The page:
I Just Received a $#!+ Ton of Money … Now What?
One of the most critical moments in personal finance: the windfall. If you receive a large sum of money — from an inheritance, settlement, gift, winnings, or the like — what do you do with it?
Do you …
▶︎ Buy the house or sports car of your dreams?
▶︎ Pay off debt?
▶︎ Invest in your future?
▶︎ Treat yourself to something special and save the rest?
▶︎ Use the money to live on so you never have to work again?
Even if you’ve saved or invested before, making the most of a large sum can be daunting … and it’s often emotionally difficult to deal with. This can be especially true for those who receive windfalls due to themselves or a loved one becoming injured or a loved one’s death.
We’ve all heard some windfall horror stories about those who have recklessly spent large sums of money quickly, even ending up in debt after it was all gone. Unfortunately, we don’t hear enough about the success stories, the wins of being financially fortunate and parlaying that fortune into a more than comfortable financial future. It’s simpler than you may think. And while it requires some discipline both initially and indefinitely, the rewards are totally worth the effort. If you’ve received an unexpected sum of money, here are some steps to make the most of it.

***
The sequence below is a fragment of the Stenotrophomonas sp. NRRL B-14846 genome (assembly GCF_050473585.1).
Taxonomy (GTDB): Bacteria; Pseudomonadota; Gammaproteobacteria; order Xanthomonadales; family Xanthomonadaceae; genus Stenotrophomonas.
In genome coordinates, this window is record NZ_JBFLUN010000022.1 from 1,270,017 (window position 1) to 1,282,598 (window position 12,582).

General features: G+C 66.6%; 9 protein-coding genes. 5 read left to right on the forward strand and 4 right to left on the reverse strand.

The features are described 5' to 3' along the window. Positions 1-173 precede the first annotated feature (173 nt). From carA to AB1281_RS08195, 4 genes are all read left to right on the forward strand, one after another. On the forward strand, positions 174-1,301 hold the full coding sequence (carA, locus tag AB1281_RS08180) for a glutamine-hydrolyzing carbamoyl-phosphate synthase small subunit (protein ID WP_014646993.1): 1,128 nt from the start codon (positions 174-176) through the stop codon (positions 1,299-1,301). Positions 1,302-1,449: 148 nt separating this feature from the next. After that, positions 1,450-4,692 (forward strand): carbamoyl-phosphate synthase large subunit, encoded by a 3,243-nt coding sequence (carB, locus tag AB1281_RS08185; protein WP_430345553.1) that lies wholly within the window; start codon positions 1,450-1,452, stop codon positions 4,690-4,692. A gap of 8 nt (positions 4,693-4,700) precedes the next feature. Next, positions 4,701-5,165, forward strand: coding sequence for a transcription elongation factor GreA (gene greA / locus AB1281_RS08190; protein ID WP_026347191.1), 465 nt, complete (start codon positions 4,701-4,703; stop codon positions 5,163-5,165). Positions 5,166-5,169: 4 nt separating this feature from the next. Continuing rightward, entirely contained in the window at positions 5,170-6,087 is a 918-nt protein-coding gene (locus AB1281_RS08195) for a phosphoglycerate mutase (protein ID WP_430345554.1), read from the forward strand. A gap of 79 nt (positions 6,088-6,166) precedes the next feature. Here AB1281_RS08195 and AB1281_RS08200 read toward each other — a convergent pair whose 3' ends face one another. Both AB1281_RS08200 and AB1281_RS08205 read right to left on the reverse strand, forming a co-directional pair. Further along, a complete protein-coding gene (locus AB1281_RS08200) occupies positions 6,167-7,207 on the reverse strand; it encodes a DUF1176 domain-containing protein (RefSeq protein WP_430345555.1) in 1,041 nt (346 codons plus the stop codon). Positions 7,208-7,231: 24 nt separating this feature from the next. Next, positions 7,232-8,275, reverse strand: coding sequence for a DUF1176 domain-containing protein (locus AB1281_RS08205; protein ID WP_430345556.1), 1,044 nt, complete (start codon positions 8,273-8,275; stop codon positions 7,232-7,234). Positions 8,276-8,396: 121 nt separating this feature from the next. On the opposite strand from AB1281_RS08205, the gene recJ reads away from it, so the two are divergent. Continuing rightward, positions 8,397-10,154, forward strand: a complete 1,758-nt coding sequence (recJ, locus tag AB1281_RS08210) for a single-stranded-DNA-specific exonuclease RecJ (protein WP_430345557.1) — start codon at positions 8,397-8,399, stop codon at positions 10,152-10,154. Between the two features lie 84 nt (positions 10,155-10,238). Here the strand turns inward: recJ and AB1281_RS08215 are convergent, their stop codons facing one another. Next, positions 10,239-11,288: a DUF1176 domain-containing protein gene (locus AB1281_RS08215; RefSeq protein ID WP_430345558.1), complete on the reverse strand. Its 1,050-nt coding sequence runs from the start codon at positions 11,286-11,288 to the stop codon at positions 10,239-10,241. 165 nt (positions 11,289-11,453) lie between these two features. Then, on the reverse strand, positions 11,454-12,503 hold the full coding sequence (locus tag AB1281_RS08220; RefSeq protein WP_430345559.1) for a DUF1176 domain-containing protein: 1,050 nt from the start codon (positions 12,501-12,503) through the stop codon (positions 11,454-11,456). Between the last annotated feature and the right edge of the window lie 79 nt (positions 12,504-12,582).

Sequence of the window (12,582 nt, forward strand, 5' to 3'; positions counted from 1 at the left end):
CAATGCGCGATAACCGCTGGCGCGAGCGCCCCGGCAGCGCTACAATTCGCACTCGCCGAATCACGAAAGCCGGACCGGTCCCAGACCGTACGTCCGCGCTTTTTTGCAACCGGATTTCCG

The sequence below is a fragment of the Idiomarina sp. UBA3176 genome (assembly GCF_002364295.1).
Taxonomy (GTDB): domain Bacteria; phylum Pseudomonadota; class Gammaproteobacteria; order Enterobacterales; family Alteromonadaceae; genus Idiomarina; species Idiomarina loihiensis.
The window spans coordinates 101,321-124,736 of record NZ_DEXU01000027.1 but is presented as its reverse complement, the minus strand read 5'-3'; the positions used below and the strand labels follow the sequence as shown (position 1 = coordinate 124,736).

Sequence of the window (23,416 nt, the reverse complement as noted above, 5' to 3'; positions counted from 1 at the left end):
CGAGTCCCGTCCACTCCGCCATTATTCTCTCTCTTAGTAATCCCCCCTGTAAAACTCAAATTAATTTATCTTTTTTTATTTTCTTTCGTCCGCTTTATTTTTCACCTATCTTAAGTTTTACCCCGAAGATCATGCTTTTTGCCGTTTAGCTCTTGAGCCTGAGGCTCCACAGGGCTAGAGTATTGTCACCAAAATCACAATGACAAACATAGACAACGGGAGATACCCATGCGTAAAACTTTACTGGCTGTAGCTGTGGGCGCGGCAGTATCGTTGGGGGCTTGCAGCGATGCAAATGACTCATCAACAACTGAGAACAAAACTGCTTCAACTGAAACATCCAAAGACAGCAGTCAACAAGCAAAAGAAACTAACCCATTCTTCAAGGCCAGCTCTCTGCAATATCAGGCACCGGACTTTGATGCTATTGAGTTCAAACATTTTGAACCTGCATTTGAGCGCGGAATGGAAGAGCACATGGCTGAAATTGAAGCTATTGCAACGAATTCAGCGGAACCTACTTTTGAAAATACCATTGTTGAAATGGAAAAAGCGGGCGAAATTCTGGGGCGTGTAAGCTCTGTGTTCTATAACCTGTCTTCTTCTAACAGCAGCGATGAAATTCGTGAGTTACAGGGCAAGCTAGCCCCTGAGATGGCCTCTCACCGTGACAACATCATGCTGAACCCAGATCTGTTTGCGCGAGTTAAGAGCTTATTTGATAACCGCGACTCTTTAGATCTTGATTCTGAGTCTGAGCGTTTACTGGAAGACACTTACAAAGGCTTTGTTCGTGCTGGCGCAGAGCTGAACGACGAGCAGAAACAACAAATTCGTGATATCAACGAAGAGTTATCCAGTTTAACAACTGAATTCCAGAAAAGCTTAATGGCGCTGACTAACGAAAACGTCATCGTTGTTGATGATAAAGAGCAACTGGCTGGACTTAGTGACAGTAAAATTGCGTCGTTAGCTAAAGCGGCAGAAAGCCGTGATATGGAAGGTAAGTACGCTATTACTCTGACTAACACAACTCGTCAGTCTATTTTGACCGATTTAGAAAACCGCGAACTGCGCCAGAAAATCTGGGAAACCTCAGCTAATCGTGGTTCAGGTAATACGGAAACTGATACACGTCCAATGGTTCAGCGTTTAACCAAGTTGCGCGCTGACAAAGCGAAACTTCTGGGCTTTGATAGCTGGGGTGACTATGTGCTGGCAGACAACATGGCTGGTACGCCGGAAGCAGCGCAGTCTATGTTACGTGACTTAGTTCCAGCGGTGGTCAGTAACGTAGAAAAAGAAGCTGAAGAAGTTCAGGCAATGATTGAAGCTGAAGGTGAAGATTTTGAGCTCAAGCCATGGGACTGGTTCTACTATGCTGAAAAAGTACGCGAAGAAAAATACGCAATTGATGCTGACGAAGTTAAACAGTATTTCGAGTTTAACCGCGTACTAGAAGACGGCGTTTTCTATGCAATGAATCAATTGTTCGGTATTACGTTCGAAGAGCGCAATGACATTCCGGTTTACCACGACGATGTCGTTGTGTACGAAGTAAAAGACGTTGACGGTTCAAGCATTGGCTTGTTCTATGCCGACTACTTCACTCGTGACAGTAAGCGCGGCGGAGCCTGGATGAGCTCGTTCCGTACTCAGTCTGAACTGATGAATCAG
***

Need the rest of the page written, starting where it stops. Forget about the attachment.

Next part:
First Things First: Make a Financial Plan!
Whether you want to use the funds to support your lifestyle so you no longer have to work, use them to grow your wealth, or something else entirely, having a plan for the funds and for your future is crucial.